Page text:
Much deeper issue than Player Maynard is how the AFL deals with contact sport verses concussion reality. I am at a loss to come up with any Rule changes that could make a difference. We have seen players concussed by tripping over their own feet.

If we agree we can't stop it, the AFL could perhaps come up with a financial compensation system that assists past and future players who have suffered or who will (inevitably) suffer in the future. 

My eldest grandson runs out every season for his local club. Am I worried he may suffer concussion? Yes.

Am I going to try to stop him playing the sport he loves? No.   

 

And nobody is suggesting that anyone is suspended when they trip over their feet - but there are rules against brutal assault and if they are not enforced, the  game is stuffed

1 hour ago, daisycutter said:

not sure if this is still up to date

 

Careless conduct: A Player’s conduct will be regarded as Careless where it constitutes a breach of the duty of care owed by the Player to all other Players. Each Player owes a duty of care to all other Players, Umpires and other persons (as applicable) not to engage in conduct which will constitute a Reportable Offence being committed against that other Player, Umpire or other person. In order to constitute such a breach of that duty of care, the conduct must be such that a reasonable Player would not regard it as prudent in all the circumstances. Further, a Player will be careless if they breach their duty to take reasonable care to avoid acts which can be reasonably foreseen to result in a Reportable Offence.

 

 

image.thumb.png.1877d2f533b737c07ef8d70e03c9446c.png

That would mean 4+ minimal, even if "just" deemed careless.

1 hour ago, Monbon said:

Must have been: that's OBVIOUSLY why he ran into and assaulted Maynard.

Next they will be saying that Angus head butted poor Maynard.

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In 2017, cardiothoracic surgeon Patrick Pritzwald-Stegmann was punched in the head by a patient at Boxhill Hospital. A month later he died of his injuries, leaving behind a wife and two young children as well as all the people that could have benefitted from his knowledge and skills over the remainder of his career.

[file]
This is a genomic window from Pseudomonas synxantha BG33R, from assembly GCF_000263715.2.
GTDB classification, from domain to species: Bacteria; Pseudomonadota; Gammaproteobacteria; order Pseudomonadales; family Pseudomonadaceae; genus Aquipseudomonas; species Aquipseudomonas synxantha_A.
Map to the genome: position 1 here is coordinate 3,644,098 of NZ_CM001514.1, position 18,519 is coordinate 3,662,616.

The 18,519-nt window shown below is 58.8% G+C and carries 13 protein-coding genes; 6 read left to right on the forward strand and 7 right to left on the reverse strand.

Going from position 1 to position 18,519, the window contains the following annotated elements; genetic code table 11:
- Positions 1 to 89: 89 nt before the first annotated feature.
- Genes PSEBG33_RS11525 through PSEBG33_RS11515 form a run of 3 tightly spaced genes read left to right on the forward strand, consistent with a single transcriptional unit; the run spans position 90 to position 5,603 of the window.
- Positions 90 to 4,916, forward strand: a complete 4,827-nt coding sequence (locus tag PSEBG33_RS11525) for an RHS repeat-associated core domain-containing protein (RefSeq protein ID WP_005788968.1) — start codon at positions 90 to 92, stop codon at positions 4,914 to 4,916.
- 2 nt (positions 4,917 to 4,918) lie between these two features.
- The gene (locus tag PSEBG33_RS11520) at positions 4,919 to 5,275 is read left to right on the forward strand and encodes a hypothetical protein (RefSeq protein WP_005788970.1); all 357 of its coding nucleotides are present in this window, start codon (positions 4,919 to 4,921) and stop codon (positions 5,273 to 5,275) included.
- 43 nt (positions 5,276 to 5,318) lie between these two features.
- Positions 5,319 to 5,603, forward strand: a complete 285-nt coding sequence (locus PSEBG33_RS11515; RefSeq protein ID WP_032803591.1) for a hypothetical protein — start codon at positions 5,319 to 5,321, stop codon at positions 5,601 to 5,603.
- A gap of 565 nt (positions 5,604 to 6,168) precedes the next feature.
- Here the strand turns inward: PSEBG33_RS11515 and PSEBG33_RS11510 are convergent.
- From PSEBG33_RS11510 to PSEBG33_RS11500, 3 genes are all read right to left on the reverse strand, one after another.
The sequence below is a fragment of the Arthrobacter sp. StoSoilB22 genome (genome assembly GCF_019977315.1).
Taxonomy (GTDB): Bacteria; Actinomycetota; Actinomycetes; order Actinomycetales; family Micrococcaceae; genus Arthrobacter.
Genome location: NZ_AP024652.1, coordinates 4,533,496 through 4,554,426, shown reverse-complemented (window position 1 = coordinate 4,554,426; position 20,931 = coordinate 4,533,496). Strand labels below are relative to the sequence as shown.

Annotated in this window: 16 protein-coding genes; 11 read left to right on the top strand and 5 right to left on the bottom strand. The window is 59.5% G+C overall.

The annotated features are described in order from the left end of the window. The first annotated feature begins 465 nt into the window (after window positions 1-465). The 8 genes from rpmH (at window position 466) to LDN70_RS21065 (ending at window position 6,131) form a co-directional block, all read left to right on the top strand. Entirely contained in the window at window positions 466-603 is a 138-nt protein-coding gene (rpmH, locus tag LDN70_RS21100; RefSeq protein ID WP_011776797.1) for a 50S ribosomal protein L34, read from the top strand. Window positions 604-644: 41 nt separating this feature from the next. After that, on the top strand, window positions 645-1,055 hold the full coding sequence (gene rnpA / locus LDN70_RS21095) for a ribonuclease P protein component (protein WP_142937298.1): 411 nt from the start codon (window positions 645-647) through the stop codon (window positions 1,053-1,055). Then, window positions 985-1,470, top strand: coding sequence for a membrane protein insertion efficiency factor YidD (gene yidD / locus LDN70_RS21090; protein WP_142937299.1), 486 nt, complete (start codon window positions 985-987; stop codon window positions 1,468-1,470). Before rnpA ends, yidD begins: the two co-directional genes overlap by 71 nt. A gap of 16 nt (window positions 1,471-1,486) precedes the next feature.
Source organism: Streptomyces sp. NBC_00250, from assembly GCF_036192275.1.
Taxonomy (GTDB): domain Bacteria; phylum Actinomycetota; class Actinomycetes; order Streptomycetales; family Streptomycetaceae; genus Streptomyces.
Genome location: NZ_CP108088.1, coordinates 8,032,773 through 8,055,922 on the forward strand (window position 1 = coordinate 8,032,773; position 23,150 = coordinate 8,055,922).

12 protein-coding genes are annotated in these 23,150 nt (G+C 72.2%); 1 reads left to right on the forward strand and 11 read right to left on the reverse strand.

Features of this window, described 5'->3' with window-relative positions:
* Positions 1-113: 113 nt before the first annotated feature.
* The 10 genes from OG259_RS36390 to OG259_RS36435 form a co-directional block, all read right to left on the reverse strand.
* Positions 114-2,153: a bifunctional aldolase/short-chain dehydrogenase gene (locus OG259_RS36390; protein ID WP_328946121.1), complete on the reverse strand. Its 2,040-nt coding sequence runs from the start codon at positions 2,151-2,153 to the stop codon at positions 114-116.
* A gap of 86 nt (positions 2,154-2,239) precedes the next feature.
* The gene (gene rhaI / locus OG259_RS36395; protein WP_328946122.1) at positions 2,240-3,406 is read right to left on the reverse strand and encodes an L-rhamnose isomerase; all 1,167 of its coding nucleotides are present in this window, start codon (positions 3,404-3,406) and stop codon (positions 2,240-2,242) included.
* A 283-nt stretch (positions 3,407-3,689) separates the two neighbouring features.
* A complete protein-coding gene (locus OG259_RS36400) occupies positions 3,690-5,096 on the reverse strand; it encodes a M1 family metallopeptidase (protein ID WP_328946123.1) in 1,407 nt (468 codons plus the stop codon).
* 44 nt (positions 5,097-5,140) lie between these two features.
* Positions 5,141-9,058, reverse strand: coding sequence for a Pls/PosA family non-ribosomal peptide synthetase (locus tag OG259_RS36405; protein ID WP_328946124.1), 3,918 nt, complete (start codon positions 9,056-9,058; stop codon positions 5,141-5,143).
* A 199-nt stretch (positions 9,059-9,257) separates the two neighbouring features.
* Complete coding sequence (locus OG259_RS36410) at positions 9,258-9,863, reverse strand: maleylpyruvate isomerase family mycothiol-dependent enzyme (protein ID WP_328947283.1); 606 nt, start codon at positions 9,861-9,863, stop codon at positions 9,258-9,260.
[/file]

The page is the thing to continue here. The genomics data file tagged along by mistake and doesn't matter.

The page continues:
Violence towards healthcare workers was already on the increase but the response had been inadequate. Following the enormous publicity around Patrick’s death (as opposed to the non-existent publicity about daily episodes of violence with less extreme outcomes) the Victorian government invested an extra $20 million in security for public hospitals and initiated the “violence against health workers is never OK” (depressing that some people need to be informed of this message). Of course, the problem still persists. However, these changes had an immediate and lasting beneficial impact.

Although, thankfully, the two cases are not on the same scale, there are parallels here to the Brayshaw/Maynard incident. This is perhaps the highest stakes concussion in AFL history. In the early stages of a final between Victoria’s best teams watched live by over 800,000 people, a reputed enforced cannonballs into the head of a helmeted player with a history of concussion. A player whose fiancé’s father died affected by CTE. A generous interpretation is this was an attempted smother performed carelessly. An alternative view is this was an intended hit masquerading as a smother. The outcome of the final was influenced, a player’s season is likely over, his career possibly ended prematurely and his long-term well-being jeopardised.

The AFL, in the middle of a billion-dollar class action for compensation for the impact of concussion, is in a fierce spotlight. Lawyers watch with interest. Parents wonder about their children playing AFL if actions such as Maynard’s leading to outcomes such as Brayshaw’s are not disincentivised; “maybe soccer instead? Weren’t the Matilda’s great!” 

Will the AFL shrink away or take a stand? The recent appointment of Laura Kane, footballer, lawyer and advocate, as executive general manager of football is opportune. Like Patrick’s death, the Brayshaw/Maynard incident will be an inflection point in institutional responses to occupational violence. The tribunal’s finding – and the AFL’s response – will shape the conception of “duty of care” in football in Australia.  

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6 minutes ago, rollinson 65 said:

Not nearly enough on this forum, mate.

I will keep explaining the legal reality to you people until I am proved wrong or until you all admit that passionate support for our Dees has carried you away.

The next poster who says that I am not sad for the consequences for Gus will get a visit from the Benalla bikies, who can be persuasive.  :)

 

What a joke, all their tricycles are broken.

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8 minutes ago, rollinson 65 said:

Not nearly enough on this forum, mate.